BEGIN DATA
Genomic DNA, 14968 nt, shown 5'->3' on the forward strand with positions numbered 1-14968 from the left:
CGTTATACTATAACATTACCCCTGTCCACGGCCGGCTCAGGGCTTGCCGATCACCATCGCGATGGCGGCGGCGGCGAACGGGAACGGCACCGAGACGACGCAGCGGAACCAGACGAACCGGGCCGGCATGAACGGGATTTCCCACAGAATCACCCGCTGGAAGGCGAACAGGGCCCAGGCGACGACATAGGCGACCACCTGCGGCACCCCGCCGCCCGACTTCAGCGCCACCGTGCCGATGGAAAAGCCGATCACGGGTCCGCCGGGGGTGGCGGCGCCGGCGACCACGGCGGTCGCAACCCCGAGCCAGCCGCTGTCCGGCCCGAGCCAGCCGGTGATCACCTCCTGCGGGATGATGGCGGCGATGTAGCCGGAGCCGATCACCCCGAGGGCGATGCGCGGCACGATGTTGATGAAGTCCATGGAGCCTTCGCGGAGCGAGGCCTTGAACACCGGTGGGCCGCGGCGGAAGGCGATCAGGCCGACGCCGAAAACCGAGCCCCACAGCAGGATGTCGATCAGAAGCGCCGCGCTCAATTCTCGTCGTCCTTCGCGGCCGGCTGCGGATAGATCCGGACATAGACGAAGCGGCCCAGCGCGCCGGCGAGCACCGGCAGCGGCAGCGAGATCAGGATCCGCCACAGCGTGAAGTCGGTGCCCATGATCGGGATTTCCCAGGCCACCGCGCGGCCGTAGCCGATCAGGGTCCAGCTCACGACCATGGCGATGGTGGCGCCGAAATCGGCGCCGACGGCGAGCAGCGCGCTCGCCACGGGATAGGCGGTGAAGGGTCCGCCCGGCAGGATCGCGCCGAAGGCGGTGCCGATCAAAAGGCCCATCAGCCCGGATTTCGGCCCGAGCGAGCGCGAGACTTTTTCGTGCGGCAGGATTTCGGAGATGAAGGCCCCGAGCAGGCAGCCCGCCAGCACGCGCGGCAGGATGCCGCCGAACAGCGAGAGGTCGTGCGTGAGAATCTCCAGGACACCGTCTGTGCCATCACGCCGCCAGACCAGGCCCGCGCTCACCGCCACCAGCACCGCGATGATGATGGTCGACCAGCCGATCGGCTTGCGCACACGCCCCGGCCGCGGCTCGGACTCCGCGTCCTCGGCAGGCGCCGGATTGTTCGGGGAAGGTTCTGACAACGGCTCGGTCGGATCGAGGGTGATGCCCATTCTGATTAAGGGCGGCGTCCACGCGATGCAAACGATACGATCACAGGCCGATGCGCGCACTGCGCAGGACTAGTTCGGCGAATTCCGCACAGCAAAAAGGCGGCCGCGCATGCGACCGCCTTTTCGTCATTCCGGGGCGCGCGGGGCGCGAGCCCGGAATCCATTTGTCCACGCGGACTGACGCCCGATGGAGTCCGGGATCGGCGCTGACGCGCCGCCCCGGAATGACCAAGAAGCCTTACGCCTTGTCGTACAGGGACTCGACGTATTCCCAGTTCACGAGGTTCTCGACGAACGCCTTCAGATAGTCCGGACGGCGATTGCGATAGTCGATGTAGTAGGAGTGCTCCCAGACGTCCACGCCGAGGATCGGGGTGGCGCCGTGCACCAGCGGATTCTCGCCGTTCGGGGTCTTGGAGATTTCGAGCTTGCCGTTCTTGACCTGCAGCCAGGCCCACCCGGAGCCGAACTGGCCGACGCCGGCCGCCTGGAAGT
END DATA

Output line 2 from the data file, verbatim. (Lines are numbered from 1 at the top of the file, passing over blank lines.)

CGTTATACTATAACATTACCCCTGTCCACGGCCGGCTCAGGGCTTGCCGATCACCATCGCGATGGCGGCGGCGGCGAACGGGAACGGCACCGAGACGACGCAGCGGAACCAGACGAACCGGGCCGGCATGAACGGGATTTCCCACAGAATCACCCGCTGGAAGGCGAACAGGGCCCAGGCGACGACATAGGCGACCACCTGCGGCACCCCGCCGCCCGACTTCAGCGCCACCGTGCCGATGGAAAAGCCGATCACGGGTCCGCCGGGGGTGGCGGCGCCGGCGACCACGGCGGTCGCAACCCCGAGCCAGCCGCTGTCCGGCCCGAGCCAGCCGGTGATCACCTCCTGCGGGATGATGGCGGCGATGTAGCCGGAGCCGATCACCCCGAGGGCGATGCGCGGCACGATGTTGATGAAGTCCATGGAGCCTTCGCGGAGCGAGGCCTTGAACACCGGTGGGCCGCGGCGGAAGGCGATCAGGCCGACGCCGAAAACCGAGCCCCACAGCAGGATGTCGATCAGAAGCGCCGCGCTCAATTCTCGTCGTCCTTCGCGGCCGGCTGCGGATAGATCCGGACATAGACGAAGCGGCCCAGCGCGCCGGCGAGCACCGGCAGCGGCAGCGAGATCAGGATCCGCCACAGCGTGAAGTCGGTGCCCATGATCGGGATTTCCCAGGCCACCGCGCGGCCGTAGCCGATCAGGGTCCAGCTCACGACCATGGCGATGGTGGCGCCGAAATCGGCGCCGACGGCGAGCAGCGCGCTCGCCACGGGATAGGCGGTGAAGGGTCCGCCCGGCAGGATCGCGCCGAAGGCGGTGCCGATCAAAAGGCCCATCAGCCCGGATTTCGGCCCGAGCGAGCGCGAGACTTTTTCGTGCGGCAGGATTTCGGAGATGAAGGCCCCGAGCAGGCAGCCCGCCAGCACGCGCGGCAGGATGCCGCCGAACAGCGAGAGGTCGTGCGTGAGAATCTCCAGGACACCGTCTGTGCCATCACGCCGCCAGACCAGGCCCGCGCTCACCGCCACCAGCACCGCGATGATGATGGTCGACCAGCCGATCGGCTTGCGCACACGCCCCGGCCGCGGCTCGGACTCCGCGTCCTCGGCAGGCGCCGGATTGTTCGGGGAAGGTTCTGACAACGGCTCGGTCGGATCGAGGGTGATGCCCATTCTGATTAAGGGCGGCGTCCACGCGATGCAAACGATACGATCACAGGCCGATGCGCGCACTGCGCAGGACTAGTTCGGCGAATTCCGCACAGCAAAAAGGCGGCCGCGCATGCGACCGCCTTTTCGTCATTCCGGGGCGCGCGGGGCGCGAGCCCGGAATCCATTTGTCCACGCGGACTGACGCCCGATGGAGTCCGGGATCGGCGCTGACGCGCCGCCCCGGAATGACCAAGAAGCCTTACGCCTTGTCGTACAGGGACTCGACGTATTCCCAGTTCACGAGGTTCTCGACGAACGCCTTCAGATAGTCCGGACGGCGATTGCGATAGTCGATGTAGTAGGAGTGCTCCCAGACGTCCACGCCGAGGATCGGGGTGGCGCCGTGCACCAGCGGATTCTCGCCGTTCGGGGTCTTGGAGATTTCGAGCTTGCCGTTCTTGACCTGCAGCCAGGCCCACCCGGAGCCGAACTGGCCGACGCCGGCCGCCTGGAAGT